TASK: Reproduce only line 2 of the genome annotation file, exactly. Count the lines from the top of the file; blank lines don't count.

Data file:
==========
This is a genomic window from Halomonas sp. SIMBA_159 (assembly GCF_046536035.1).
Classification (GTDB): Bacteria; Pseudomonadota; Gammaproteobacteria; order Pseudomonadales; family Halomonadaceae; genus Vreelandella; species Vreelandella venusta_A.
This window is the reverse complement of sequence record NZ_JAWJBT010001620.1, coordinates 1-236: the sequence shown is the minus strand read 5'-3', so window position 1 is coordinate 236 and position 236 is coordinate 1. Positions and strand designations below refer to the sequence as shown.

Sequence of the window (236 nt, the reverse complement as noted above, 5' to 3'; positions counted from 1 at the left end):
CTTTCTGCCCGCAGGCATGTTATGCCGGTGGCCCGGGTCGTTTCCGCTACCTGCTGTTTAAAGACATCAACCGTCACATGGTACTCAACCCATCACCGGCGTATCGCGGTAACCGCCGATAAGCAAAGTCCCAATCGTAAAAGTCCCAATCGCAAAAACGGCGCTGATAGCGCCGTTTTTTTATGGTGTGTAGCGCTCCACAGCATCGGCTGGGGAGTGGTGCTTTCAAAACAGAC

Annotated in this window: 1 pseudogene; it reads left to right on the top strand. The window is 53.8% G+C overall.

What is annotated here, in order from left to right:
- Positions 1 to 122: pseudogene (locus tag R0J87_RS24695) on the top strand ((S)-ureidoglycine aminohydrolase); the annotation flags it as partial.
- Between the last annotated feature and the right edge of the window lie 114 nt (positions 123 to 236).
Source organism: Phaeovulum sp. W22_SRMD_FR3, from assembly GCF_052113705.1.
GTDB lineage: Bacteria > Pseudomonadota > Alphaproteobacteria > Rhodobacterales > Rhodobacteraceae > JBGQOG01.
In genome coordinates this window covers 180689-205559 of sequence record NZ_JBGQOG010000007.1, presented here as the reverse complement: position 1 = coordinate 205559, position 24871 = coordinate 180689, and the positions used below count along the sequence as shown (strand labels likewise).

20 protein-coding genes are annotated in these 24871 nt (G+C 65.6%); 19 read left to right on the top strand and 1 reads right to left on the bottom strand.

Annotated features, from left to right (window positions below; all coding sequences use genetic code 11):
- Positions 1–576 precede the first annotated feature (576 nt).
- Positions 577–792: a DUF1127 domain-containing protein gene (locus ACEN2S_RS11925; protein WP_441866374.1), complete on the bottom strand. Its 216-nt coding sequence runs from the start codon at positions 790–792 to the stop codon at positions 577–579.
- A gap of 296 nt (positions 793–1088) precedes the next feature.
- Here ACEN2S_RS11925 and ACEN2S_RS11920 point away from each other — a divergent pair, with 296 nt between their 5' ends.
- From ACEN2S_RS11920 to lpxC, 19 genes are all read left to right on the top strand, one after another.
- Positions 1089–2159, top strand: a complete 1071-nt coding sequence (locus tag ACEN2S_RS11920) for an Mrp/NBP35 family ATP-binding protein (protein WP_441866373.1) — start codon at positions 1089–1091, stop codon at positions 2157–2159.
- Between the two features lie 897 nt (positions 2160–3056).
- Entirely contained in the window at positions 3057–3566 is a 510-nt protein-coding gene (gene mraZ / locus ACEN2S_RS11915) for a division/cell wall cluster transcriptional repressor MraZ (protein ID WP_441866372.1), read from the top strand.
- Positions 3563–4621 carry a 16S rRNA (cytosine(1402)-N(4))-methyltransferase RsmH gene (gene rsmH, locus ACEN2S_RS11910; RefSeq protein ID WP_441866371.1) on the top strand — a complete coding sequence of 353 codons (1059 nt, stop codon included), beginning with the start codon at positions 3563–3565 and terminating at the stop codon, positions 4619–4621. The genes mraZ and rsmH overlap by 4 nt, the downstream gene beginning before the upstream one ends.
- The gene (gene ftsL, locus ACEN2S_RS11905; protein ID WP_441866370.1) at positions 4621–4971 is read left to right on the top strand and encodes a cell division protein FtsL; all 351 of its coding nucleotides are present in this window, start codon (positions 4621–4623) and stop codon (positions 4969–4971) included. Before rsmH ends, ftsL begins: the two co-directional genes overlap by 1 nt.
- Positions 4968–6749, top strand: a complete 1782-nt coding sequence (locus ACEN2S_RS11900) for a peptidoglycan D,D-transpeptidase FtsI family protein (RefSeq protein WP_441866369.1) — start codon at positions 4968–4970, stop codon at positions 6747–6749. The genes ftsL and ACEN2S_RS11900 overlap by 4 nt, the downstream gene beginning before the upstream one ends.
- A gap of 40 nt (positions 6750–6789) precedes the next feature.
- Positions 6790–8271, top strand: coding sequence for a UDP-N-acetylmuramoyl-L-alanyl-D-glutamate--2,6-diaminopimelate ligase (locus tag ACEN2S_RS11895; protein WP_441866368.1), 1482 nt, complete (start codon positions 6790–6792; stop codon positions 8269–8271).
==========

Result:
Classification (GTDB): Bacteria; Pseudomonadota; Gammaproteobacteria; order Pseudomonadales; family Halomonadaceae; genus Vreelandella; species Vreelandella venusta_A.